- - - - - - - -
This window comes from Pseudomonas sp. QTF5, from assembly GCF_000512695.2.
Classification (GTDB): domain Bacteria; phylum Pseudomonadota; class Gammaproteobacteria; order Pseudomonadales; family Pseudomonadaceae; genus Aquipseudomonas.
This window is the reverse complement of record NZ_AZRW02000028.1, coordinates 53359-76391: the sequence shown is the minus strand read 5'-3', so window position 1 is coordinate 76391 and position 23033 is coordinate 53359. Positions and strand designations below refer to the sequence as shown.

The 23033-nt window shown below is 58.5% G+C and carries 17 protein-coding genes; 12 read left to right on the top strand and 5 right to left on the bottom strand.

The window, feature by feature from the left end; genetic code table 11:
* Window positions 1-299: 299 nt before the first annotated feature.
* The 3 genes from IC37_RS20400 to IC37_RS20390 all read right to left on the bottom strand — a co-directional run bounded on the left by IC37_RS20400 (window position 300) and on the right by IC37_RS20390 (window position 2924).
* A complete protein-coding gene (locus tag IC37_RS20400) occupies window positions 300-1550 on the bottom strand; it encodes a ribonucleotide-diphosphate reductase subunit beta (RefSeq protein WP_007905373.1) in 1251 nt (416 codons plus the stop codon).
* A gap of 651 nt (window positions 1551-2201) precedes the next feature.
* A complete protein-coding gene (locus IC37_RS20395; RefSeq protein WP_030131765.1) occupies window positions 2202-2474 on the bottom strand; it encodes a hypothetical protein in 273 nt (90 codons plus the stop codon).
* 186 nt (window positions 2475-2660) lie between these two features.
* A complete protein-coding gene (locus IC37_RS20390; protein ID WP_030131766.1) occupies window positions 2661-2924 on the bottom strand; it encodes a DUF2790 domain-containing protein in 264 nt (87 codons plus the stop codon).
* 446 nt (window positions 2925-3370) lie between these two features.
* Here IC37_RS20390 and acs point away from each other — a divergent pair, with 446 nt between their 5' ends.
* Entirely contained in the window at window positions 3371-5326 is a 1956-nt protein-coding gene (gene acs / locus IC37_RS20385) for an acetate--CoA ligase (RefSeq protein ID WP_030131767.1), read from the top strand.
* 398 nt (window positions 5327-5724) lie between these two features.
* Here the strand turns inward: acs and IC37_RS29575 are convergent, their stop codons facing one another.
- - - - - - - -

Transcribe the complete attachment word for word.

This window comes from Pseudomonas sp. QTF5, from assembly GCF_000512695.2.
Classification (GTDB): domain Bacteria; phylum Pseudomonadota; class Gammaproteobacteria; order Pseudomonadales; family Pseudomonadaceae; genus Aquipseudomonas.
This window is the reverse complement of record NZ_AZRW02000028.1, coordinates 53359-76391: the sequence shown is the minus strand read 5'-3', so window position 1 is coordinate 76391 and position 23033 is coordinate 53359. Positions and strand designations below refer to the sequence as shown.

The 23033-nt window shown below is 58.5% G+C and carries 17 protein-coding genes; 12 read left to right on the top strand and 5 right to left on the bottom strand.

The window, feature by feature from the left end; genetic code table 11:
* Window positions 1-299: 299 nt before the first annotated feature.
* The 3 genes from IC37_RS20400 to IC37_RS20390 all read right to left on the bottom strand — a co-directional run bounded on the left by IC37_RS20400 (window position 300) and on the right by IC37_RS20390 (window position 2924).
* A complete protein-coding gene (locus tag IC37_RS20400) occupies window positions 300-1550 on the bottom strand; it encodes a ribonucleotide-diphosphate reductase subunit beta (RefSeq protein WP_007905373.1) in 1251 nt (416 codons plus the stop codon).
* A gap of 651 nt (window positions 1551-2201) precedes the next feature.
* A complete protein-coding gene (locus IC37_RS20395; RefSeq protein WP_030131765.1) occupies window positions 2202-2474 on the bottom strand; it encodes a hypothetical protein in 273 nt (90 codons plus the stop codon).
* 186 nt (window positions 2475-2660) lie between these two features.
* A complete protein-coding gene (locus IC37_RS20390; protein ID WP_030131766.1) occupies window positions 2661-2924 on the bottom strand; it encodes a DUF2790 domain-containing protein in 264 nt (87 codons plus the stop codon).
* 446 nt (window positions 2925-3370) lie between these two features.
* Here IC37_RS20390 and acs point away from each other — a divergent pair, with 446 nt between their 5' ends.
* Entirely contained in the window at window positions 3371-5326 is a 1956-nt protein-coding gene (gene acs / locus IC37_RS20385) for an acetate--CoA ligase (RefSeq protein ID WP_030131767.1), read from the top strand.
* 398 nt (window positions 5327-5724) lie between these two features.
* Here the strand turns inward: acs and IC37_RS29575 are convergent, their stop codons facing one another.